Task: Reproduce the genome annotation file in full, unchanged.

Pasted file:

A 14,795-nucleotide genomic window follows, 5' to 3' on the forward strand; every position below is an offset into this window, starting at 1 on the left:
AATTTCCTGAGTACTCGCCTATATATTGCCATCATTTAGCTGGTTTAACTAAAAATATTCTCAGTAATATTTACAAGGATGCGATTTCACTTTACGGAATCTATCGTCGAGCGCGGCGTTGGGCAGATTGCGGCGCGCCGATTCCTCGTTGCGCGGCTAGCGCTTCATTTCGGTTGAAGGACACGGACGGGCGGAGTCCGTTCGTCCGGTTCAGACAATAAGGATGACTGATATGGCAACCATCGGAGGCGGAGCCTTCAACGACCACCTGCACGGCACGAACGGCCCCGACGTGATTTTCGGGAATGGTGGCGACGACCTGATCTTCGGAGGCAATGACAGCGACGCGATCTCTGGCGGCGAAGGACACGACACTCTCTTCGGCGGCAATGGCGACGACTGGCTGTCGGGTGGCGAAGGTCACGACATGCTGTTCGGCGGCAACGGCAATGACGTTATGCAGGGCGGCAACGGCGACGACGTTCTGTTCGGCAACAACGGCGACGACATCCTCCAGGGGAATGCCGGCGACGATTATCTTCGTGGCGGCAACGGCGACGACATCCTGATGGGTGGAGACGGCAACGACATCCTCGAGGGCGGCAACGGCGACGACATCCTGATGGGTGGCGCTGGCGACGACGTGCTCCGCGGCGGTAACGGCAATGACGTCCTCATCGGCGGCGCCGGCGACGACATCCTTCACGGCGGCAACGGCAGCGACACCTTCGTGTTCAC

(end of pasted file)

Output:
A 14,795-nucleotide genomic window follows, 5' to 3' on the forward strand; every position below is an offset into this window, starting at 1 on the left:
AATTTCCTGAGTACTCGCCTATATATTGCCATCATTTAGCTGGTTTAACTAAAAATATTCTCAGTAATATTTACAAGGATGCGATTTCACTTTACGGAATCTATCGTCGAGCGCGGCGTTGGGCAGATTGCGGCGCGCCGATTCCTCGTTGCGCGGCTAGCGCTTCATTTCGGTTGAAGGACACGGACGGGCGGAGTCCGTTCGTCCGGTTCAGACAATAAGGATGACTGATATGGCAACCATCGGAGGCGGAGCCTTCAACGACCACCTGCACGGCACGAACGGCCCCGACGTGATTTTCGGGAATGGTGGCGACGACCTGATCTTCGGAGGCAATGACAGCGACGCGATCTCTGGCGGCGAAGGACACGACACTCTCTTCGGCGGCAATGGCGACGACTGGCTGTCGGGTGGCGAAGGTCACGACATGCTGTTCGGCGGCAACGGCAATGACGTTATGCAGGGCGGCAACGGCGACGACGTTCTGTTCGGCAACAACGGCGACGACATCCTCCAGGGGAATGCCGGCGACGATTATCTTCGTGGCGGCAACGGCGACGACATCCTGATGGGTGGAGACGGCAACGACATCCTCGAGGGCGGCAACGGCGACGACATCCTGATGGGTGGCGCTGGCGACGACGTGCTCCGCGGCGGTAACGGCAATGACGTCCTCATCGGCGGCGCCGGCGACGACATCCTTCACGGCGGCAACGGCAGCGACACCTTCGTGTTCAC